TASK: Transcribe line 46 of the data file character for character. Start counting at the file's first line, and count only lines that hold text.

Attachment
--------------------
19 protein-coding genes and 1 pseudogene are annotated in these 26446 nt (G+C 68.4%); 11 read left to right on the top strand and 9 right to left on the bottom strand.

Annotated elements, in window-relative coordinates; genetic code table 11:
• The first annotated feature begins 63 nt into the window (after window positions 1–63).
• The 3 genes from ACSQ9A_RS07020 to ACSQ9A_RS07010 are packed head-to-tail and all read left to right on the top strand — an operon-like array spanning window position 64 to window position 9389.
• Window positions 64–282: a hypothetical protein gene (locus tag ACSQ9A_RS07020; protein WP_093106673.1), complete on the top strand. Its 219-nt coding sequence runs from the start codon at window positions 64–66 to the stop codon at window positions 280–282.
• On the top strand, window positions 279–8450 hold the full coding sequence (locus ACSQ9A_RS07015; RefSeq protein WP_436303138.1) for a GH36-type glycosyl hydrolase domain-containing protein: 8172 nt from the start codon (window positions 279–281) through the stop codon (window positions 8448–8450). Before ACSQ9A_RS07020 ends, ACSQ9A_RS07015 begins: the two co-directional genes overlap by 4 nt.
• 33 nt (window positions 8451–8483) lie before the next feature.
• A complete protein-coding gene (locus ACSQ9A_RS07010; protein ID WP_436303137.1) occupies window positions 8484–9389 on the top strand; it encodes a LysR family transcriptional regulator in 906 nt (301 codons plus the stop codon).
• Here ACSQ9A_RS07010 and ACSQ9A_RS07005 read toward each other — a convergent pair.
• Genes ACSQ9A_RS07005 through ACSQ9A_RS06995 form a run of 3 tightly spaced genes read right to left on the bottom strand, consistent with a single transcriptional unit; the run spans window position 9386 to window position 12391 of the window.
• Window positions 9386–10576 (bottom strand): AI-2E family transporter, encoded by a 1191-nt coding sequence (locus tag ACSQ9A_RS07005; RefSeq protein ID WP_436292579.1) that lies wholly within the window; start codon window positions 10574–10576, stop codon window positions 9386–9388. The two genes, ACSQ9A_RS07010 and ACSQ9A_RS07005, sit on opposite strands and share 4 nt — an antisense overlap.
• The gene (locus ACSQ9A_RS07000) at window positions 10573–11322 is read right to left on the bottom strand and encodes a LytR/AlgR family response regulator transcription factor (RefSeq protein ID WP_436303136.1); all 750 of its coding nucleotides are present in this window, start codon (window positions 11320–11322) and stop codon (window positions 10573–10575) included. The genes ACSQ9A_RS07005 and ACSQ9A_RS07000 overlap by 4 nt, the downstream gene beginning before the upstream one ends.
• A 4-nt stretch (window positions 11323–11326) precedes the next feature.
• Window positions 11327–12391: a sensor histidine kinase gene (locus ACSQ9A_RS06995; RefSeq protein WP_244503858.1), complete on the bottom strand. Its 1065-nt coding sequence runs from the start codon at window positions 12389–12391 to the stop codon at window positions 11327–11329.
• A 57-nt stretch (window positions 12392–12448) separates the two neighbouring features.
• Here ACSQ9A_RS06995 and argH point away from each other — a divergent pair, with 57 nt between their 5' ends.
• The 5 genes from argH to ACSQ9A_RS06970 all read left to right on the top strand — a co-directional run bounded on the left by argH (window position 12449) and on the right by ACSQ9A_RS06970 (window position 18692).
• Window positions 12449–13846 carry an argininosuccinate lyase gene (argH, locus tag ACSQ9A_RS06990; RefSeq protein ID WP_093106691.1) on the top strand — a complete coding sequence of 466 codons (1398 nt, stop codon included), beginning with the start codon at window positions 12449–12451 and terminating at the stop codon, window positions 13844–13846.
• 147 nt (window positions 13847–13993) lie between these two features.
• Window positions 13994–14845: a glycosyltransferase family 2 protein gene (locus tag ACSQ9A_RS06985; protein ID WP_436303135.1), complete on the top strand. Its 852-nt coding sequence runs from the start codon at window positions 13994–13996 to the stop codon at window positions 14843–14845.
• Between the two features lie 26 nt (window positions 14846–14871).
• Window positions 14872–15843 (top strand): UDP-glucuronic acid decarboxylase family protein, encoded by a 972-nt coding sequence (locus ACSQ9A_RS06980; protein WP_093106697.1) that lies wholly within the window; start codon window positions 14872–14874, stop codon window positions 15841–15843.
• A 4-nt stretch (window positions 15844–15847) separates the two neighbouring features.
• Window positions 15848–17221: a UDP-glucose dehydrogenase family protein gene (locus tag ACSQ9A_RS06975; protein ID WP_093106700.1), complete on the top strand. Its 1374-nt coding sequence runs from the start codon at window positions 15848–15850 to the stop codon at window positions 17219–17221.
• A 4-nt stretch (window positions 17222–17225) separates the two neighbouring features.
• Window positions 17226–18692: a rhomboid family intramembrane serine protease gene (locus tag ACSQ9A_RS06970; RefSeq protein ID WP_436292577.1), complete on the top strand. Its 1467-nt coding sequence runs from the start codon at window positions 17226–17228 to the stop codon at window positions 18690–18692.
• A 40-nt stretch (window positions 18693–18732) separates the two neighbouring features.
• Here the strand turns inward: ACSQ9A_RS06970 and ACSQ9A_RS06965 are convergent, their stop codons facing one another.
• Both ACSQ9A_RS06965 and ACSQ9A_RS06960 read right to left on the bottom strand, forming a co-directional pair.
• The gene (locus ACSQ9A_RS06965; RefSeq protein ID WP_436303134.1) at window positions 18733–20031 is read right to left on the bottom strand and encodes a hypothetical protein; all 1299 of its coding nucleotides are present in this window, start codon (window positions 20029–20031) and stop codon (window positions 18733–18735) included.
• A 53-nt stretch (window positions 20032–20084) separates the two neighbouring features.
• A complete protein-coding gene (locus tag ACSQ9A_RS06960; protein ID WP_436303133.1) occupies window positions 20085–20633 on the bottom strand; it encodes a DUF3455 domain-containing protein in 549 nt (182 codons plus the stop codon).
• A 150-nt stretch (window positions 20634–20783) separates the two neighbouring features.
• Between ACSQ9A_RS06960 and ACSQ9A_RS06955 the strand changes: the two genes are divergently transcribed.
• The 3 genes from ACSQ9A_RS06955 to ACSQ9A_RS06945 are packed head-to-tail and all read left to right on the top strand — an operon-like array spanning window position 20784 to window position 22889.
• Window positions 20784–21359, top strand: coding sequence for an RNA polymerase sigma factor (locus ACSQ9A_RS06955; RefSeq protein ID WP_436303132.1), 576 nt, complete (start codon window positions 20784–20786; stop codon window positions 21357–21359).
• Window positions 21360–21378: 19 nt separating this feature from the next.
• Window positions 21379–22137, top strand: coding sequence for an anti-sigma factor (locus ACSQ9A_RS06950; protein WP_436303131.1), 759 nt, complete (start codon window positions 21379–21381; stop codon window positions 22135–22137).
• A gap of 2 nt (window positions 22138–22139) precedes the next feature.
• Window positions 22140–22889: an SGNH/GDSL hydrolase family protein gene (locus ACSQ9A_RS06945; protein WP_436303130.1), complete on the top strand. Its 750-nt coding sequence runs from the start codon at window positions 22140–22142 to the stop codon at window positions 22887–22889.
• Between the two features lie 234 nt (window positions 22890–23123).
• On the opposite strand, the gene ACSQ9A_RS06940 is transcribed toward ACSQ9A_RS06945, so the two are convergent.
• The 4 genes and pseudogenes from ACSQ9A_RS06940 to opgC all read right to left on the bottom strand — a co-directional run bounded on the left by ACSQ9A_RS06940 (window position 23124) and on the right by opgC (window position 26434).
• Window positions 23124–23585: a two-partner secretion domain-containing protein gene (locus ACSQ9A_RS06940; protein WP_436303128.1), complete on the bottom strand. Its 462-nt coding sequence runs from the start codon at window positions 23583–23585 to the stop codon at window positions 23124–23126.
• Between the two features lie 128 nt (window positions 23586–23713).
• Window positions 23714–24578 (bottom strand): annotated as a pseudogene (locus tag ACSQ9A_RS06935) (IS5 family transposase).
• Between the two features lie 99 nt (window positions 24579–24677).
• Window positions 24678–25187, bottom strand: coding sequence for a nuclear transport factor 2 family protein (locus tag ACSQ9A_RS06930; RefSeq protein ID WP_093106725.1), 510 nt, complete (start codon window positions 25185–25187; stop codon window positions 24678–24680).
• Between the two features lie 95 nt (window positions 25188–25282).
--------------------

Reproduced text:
• Window positions 23714–24578 (bottom strand): annotated as a pseudogene (locus tag ACSQ9A_RS06935) (IS5 family transposase).